Tuesday, February 16, 2010

What You Should Have Read #13

There’s snow on the ground, so I feel I need to be curled up somewhere with comics in my hands. Anything worthy this week?

Amazing Spider-Man #620
Dark Tower Battle of Jericho Hill #3
Enders Game Command School #5
R.E.B.E.L.S. #13
S.W.O.R.D. #4
Secret Six #18
Ultimate Comics Armor Wars #4
Ultimate Comics Spider-Man #7

Eight top-notch books. That’s pretty hefty for one week. Granted, I’ll be reading a lot more, but these eight will be read with a certain…care and consideration. I’m most interested in seeing how S.W.O.R.D. will play out after the surprisingly awesome issue last month.

Realm of Kings Books

All right, it’s about time we got to the menace that Quasar found out about a few months ago (in OUR time, not comic book time). I just didn't think it was going to be in the Realm of Kings: Imperial Guard book. You gotta wonder, though…what’s going on with Quasar? He obviously didn’t escape unscathed, so did he lead the invasion force here, or was that just a misdirect at the end of the Realm of Kings one-shot? And is this even the 616 Universe’s Quasar? It was mentioned in the one-shot that the Fault-universe’s Quasar had left also. I’m betting this Quasar and the one that returned to Project: Pegasus are two different entities. The question is, which is which?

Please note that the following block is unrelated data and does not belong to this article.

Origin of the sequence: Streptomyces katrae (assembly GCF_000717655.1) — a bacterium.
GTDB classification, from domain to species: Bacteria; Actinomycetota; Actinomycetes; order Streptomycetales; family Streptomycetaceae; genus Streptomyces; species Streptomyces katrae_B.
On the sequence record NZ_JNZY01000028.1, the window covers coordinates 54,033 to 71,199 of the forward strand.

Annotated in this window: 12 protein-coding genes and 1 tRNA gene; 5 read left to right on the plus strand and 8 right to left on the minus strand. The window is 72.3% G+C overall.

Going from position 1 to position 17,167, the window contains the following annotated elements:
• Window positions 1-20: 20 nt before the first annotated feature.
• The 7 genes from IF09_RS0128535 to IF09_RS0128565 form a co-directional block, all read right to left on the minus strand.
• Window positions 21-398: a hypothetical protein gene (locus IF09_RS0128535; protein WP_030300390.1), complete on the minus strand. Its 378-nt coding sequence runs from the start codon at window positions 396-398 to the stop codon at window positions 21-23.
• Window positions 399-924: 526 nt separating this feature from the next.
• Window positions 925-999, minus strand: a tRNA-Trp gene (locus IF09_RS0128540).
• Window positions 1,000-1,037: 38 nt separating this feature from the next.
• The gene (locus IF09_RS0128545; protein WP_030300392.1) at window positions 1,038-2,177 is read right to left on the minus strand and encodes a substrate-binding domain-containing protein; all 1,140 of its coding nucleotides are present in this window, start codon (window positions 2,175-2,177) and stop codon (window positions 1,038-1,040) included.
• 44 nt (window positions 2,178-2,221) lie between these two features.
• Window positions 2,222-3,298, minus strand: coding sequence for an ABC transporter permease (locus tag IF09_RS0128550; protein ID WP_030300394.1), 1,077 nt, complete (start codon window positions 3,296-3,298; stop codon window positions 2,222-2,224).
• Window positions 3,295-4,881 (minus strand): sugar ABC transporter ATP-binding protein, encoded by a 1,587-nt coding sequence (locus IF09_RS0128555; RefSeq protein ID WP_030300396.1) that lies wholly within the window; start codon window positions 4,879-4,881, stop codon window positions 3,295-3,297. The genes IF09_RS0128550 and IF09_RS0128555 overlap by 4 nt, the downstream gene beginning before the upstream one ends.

Ultimate Books

As whole, I really enjoyed Ultimate Armor Wars. As a final issue, though, it just felt rushed. From the attack by Tony’s grandfather’s goons, to the revelation that the mastermind was in fact Tony’s thought-to-be-dead grandfather, to Tony’s miraculous 11th hour save, it was just too…darned…rushed.